President Joe Biden campaigned on a promise to restore U.S. leadership in the global fight against climate change and followed up with a dizzying number of executive orders and lofty targets to slash emissions.
But nine months into his presidency, political, legal, and economic obstacles have forced his administration to make several moves in support of fossil fuels development at home and abroad, and raised questions about whether the Democrat will be able to meet his commitments to clean energy.
Setbacks include a judge overturning the administration’s effort to block new oil and gas leasing on federal lands, forcing it to offer millions of new acres for drilling, and rising retail gas prices that have led the White House to publicly ask the global oil cartel, OPEC, to boost production.
Most importantly, heavy political opposition has forced the administration to put its centerpiece climate proposals that would help deliver an April pledge to halve greenhouse gas emissions by 2030 into a budget reconciliation bill that has an uncertain future in the closely-divided U.S. Congress.
Democrats, who hope to pass the bill by the end of September, are already talking about paring back investments and targets.
The stakes couldn’t be higher. If Washington fails to deliver ahead of a climate summit in November in Glasgow, Scotland, other global powers, including the world’s top greenhouse gas emitter, China, will be reluctant to commit to slashing their own emissions.
“If that (climate-related legislation) went down before Glasgow, it would be a big mess for Biden and his administration,” said Bill Hare, chief executive of non-profit Climate Analytics.
A Biden administration official said legal and economic realities have compelled certain administration moves and touted Biden’s progress so far.
“We can do two things at once: Achieve our climate goals while ensuring the energy transition is one that takes into account the interests of the middle class, who experience changes in energy prices very directly, and meet global energy needs as the economy recovers from the pandemic,” the official said, asking not to be named in order to be able to speak freely.
Biden’s mission is uniquely challenging in the United States, where some voters and even some senior leaders in the opposition Republican party are skeptical that climate change is caused by human activity.
Congress “is where the main theater of activity is taking place. And that is where I would pin the fate of the Biden administration’s climate legacy,” said Sam Ricketts, a co-founder of Evergreen Action, a group aiming to advance climate policy at the federal level.
HARD TO QUIT
Biden has reengaged the United States in the Paris international agreement to fight climate change, canceled the Keystone XL crude oil pipeline project from Canada, paused new oil and gas leasing on federal lands, and suspended drilling rights in the pristine Arctic National Wildlife Refuge.
His administration also aimed to decarbonize the power sector by 2035 – a key marker on the U.S. path to its Paris agreement goal of net zero emissions by 2050.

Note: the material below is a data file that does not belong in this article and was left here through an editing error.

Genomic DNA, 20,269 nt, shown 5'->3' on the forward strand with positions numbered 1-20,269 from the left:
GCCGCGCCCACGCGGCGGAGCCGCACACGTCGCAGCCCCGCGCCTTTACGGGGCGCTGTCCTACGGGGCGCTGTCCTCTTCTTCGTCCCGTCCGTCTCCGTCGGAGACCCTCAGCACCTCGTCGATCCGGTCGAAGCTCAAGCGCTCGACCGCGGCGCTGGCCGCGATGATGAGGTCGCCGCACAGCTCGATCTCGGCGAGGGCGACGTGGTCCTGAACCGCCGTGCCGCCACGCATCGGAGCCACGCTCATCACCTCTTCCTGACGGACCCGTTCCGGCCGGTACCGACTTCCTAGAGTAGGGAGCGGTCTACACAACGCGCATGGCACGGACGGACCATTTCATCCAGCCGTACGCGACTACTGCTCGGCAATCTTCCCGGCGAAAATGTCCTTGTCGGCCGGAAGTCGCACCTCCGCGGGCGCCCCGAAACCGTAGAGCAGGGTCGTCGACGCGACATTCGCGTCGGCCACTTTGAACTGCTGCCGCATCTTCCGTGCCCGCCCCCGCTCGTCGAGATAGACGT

In addition, the United States and Europe have agreed to big voluntary cuts to methane emissions this decade, Reuters reported earlier this week.
At the same time, however, the administration has backed lesser-known oil and gas infrastructure projects like Enbridge’s Line 3 pipeline from Canada and sped up processing of oil and gas drilling permits. Government data show the administration has approved more than 2,600 drilling permits on onshore leases, a faster pace than during the Trump administration.
In August, the White House also urged the Organisation of the Petroleum Exporting Countries to lift production to help the global economy recover from the impacts of the coronavirus crisis and keep retail pump prices in check for U.S. motorists.
After a federal judge in Louisiana in June blocked Biden’s signature attempt to pause new leasing, the Interior Department plans to open millions of acres for oil and gas exploration, including some 80 million acres in the Gulf of Mexico to be auctioned later this year.
ALL EYES ON CONGRESS
Climate Analytics’ Hare said much now depends on the legislation making its way through Congress, which includes provisions to reduce carbon emissions from the power and transport sectors, tax credits for clean energy technologies, fees on methane releases from oil and gas, more investments in electric vehicle deployment, and a fund to funnel climate investments to low-income communities.
Many of the proposals were initially in a smaller infrastructure package but have since been either weakened or wedged into the $3.5 trillion budget bill that only requires a simple majority in the 100-member Senate rather than 60 votes as usual under the chamber’s rules.
Even that will require the backing of every single Democratic senator, a big ask given that both Joe Manchin, a moderate from coal-producing West Virginia, and Kyrsten Sinema of Arizona have said they will not vote for a bill of that size.
Neither Manchin nor Sinema’s offices responded to requests for comment.
Ahead of the Glasgow summit, international observers are not optimistic about the prospects.
“It is not too hard for China to be cynical about U.S. climate action,” said Li Shuo, a senior climate policy officer at environmental group Greenpeace East Asia, who is in regular contact with government officials in China.
Even America’s partners are worried, according to Pete Betts, a former lead European Union and United Kingdom climate negotiator who now works at think tank Chatham House.
“The international climate community has had to become expert over the years on U.S. domestic politics and legislative processes, and the challenges of delivering are well understood by allies and competitors of the U.S. alike,” he said.